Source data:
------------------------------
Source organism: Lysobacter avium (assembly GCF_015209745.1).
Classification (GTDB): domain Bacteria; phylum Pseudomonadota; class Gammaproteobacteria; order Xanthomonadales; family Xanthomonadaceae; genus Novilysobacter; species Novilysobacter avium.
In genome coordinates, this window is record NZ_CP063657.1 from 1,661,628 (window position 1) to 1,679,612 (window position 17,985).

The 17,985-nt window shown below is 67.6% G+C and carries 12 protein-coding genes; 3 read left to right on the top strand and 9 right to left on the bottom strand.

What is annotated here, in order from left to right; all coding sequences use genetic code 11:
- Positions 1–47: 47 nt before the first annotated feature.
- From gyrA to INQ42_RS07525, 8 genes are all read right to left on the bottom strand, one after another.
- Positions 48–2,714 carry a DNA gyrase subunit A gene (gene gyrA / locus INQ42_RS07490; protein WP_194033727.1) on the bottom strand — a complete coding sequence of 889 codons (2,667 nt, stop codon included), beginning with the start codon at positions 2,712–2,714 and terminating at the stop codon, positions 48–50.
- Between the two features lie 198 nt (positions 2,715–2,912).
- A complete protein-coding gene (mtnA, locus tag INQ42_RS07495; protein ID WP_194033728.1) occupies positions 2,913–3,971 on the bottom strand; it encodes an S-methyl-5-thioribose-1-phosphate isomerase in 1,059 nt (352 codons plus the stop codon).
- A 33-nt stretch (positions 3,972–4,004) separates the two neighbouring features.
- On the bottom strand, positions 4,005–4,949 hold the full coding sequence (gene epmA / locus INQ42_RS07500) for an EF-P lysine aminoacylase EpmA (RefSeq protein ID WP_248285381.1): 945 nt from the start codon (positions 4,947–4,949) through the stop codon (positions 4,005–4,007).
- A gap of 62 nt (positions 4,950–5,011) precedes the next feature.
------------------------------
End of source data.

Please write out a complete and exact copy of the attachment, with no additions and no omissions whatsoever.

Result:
Source organism: Lysobacter avium (assembly GCF_015209745.1).
Classification (GTDB): domain Bacteria; phylum Pseudomonadota; class Gammaproteobacteria; order Xanthomonadales; family Xanthomonadaceae; genus Novilysobacter; species Novilysobacter avium.
In genome coordinates, this window is record NZ_CP063657.1 from 1,661,628 (window position 1) to 1,679,612 (window position 17,985).

The 17,985-nt window shown below is 67.6% G+C and carries 12 protein-coding genes; 3 read left to right on the top strand and 9 right to left on the bottom strand.

What is annotated here, in order from left to right; all coding sequences use genetic code 11:
- Positions 1–47: 47 nt before the first annotated feature.
- From gyrA to INQ42_RS07525, 8 genes are all read right to left on the bottom strand, one after another.
- Positions 48–2,714 carry a DNA gyrase subunit A gene (gene gyrA / locus INQ42_RS07490; protein WP_194033727.1) on the bottom strand — a complete coding sequence of 889 codons (2,667 nt, stop codon included), beginning with the start codon at positions 2,712–2,714 and terminating at the stop codon, positions 48–50.
- Between the two features lie 198 nt (positions 2,715–2,912).
- A complete protein-coding gene (mtnA, locus tag INQ42_RS07495; protein ID WP_194033728.1) occupies positions 2,913–3,971 on the bottom strand; it encodes an S-methyl-5-thioribose-1-phosphate isomerase in 1,059 nt (352 codons plus the stop codon).
- A 33-nt stretch (positions 3,972–4,004) separates the two neighbouring features.
- On the bottom strand, positions 4,005–4,949 hold the full coding sequence (gene epmA / locus INQ42_RS07500) for an EF-P lysine aminoacylase EpmA (RefSeq protein ID WP_248285381.1): 945 nt from the start codon (positions 4,947–4,949) through the stop codon (positions 4,005–4,007).
- A gap of 62 nt (positions 4,950–5,011) precedes the next feature.